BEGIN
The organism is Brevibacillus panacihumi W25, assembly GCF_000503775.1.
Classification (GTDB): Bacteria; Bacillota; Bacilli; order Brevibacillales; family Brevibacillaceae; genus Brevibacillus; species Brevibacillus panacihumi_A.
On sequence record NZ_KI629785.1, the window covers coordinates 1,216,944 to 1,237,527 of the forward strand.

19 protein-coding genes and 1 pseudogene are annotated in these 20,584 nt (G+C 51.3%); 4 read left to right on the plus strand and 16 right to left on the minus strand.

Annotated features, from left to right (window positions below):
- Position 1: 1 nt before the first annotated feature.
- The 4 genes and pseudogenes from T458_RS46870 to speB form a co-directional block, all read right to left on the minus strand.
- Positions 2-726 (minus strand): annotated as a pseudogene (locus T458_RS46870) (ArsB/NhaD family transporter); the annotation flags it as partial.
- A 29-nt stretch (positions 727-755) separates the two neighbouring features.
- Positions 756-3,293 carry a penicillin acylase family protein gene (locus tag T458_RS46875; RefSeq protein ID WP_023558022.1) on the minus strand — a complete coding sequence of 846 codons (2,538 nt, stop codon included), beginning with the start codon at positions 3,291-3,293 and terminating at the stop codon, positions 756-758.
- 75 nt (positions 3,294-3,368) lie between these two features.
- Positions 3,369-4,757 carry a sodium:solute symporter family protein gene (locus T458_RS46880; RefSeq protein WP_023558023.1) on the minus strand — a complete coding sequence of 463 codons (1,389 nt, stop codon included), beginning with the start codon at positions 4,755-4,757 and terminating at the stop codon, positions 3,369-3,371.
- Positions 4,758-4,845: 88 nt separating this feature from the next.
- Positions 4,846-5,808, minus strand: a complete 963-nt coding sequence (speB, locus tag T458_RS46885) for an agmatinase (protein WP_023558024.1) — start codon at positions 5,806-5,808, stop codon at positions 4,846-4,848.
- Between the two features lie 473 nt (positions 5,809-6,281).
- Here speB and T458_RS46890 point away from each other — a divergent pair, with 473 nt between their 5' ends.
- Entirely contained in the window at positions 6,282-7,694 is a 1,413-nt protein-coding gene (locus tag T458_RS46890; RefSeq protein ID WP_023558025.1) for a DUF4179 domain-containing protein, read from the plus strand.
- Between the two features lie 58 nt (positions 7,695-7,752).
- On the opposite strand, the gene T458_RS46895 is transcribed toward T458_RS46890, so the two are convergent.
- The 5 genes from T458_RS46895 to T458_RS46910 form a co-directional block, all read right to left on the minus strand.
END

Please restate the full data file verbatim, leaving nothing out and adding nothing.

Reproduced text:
The organism is Brevibacillus panacihumi W25, assembly GCF_000503775.1.
Classification (GTDB): Bacteria; Bacillota; Bacilli; order Brevibacillales; family Brevibacillaceae; genus Brevibacillus; species Brevibacillus panacihumi_A.
On sequence record NZ_KI629785.1, the window covers coordinates 1,216,944 to 1,237,527 of the forward strand.

19 protein-coding genes and 1 pseudogene are annotated in these 20,584 nt (G+C 51.3%); 4 read left to right on the plus strand and 16 right to left on the minus strand.

Annotated features, from left to right (window positions below):
- Position 1: 1 nt before the first annotated feature.
- The 4 genes and pseudogenes from T458_RS46870 to speB form a co-directional block, all read right to left on the minus strand.
- Positions 2-726 (minus strand): annotated as a pseudogene (locus T458_RS46870) (ArsB/NhaD family transporter); the annotation flags it as partial.
- A 29-nt stretch (positions 727-755) separates the two neighbouring features.
- Positions 756-3,293 carry a penicillin acylase family protein gene (locus tag T458_RS46875; RefSeq protein ID WP_023558022.1) on the minus strand — a complete coding sequence of 846 codons (2,538 nt, stop codon included), beginning with the start codon at positions 3,291-3,293 and terminating at the stop codon, positions 756-758.
- 75 nt (positions 3,294-3,368) lie between these two features.
- Positions 3,369-4,757 carry a sodium:solute symporter family protein gene (locus T458_RS46880; RefSeq protein WP_023558023.1) on the minus strand — a complete coding sequence of 463 codons (1,389 nt, stop codon included), beginning with the start codon at positions 4,755-4,757 and terminating at the stop codon, positions 3,369-3,371.
- Positions 4,758-4,845: 88 nt separating this feature from the next.
- Positions 4,846-5,808, minus strand: a complete 963-nt coding sequence (speB, locus tag T458_RS46885) for an agmatinase (protein WP_023558024.1) — start codon at positions 5,806-5,808, stop codon at positions 4,846-4,848.
- Between the two features lie 473 nt (positions 5,809-6,281).
- Here speB and T458_RS46890 point away from each other — a divergent pair, with 473 nt between their 5' ends.
- Entirely contained in the window at positions 6,282-7,694 is a 1,413-nt protein-coding gene (locus tag T458_RS46890; RefSeq protein ID WP_023558025.1) for a DUF4179 domain-containing protein, read from the plus strand.
- Between the two features lie 58 nt (positions 7,695-7,752).
- On the opposite strand, the gene T458_RS46895 is transcribed toward T458_RS46890, so the two are convergent.
- The 5 genes from T458_RS46895 to T458_RS46910 form a co-directional block, all read right to left on the minus strand.